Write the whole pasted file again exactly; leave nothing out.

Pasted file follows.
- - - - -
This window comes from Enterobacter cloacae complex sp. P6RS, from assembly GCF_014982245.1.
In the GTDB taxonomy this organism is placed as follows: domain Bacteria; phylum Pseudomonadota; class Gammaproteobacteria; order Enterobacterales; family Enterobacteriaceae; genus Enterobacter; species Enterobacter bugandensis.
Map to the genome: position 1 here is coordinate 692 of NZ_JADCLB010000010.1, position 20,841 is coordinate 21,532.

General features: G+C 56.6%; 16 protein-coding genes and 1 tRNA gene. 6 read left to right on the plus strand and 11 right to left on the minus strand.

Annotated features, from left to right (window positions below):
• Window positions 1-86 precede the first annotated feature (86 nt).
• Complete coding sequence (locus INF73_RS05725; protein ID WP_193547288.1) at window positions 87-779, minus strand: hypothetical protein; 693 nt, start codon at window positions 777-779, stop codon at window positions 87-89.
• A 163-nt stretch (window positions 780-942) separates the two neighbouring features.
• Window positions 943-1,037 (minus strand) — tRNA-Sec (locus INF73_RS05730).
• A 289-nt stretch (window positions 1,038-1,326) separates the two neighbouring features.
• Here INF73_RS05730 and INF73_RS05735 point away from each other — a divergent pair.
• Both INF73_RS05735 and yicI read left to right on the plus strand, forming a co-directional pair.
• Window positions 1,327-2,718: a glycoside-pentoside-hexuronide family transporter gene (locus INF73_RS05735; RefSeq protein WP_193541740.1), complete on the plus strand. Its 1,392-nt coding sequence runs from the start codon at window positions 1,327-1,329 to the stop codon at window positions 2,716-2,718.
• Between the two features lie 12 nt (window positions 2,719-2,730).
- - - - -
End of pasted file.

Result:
This window comes from Enterobacter cloacae complex sp. P6RS, from assembly GCF_014982245.1.
In the GTDB taxonomy this organism is placed as follows: domain Bacteria; phylum Pseudomonadota; class Gammaproteobacteria; order Enterobacterales; family Enterobacteriaceae; genus Enterobacter; species Enterobacter bugandensis.
Map to the genome: position 1 here is coordinate 692 of NZ_JADCLB010000010.1, position 20,841 is coordinate 21,532.

General features: G+C 56.6%; 16 protein-coding genes and 1 tRNA gene. 6 read left to right on the plus strand and 11 right to left on the minus strand.

Annotated features, from left to right (window positions below):
• Window positions 1-86 precede the first annotated feature (86 nt).
• Complete coding sequence (locus INF73_RS05725; protein ID WP_193547288.1) at window positions 87-779, minus strand: hypothetical protein; 693 nt, start codon at window positions 777-779, stop codon at window positions 87-89.
• A 163-nt stretch (window positions 780-942) separates the two neighbouring features.
• Window positions 943-1,037 (minus strand) — tRNA-Sec (locus INF73_RS05730).
• A 289-nt stretch (window positions 1,038-1,326) separates the two neighbouring features.
• Here INF73_RS05730 and INF73_RS05735 point away from each other — a divergent pair.
• Both INF73_RS05735 and yicI read left to right on the plus strand, forming a co-directional pair.
• Window positions 1,327-2,718: a glycoside-pentoside-hexuronide family transporter gene (locus INF73_RS05735; RefSeq protein WP_193541740.1), complete on the plus strand. Its 1,392-nt coding sequence runs from the start codon at window positions 1,327-1,329 to the stop codon at window positions 2,716-2,718.
• Between the two features lie 12 nt (window positions 2,719-2,730).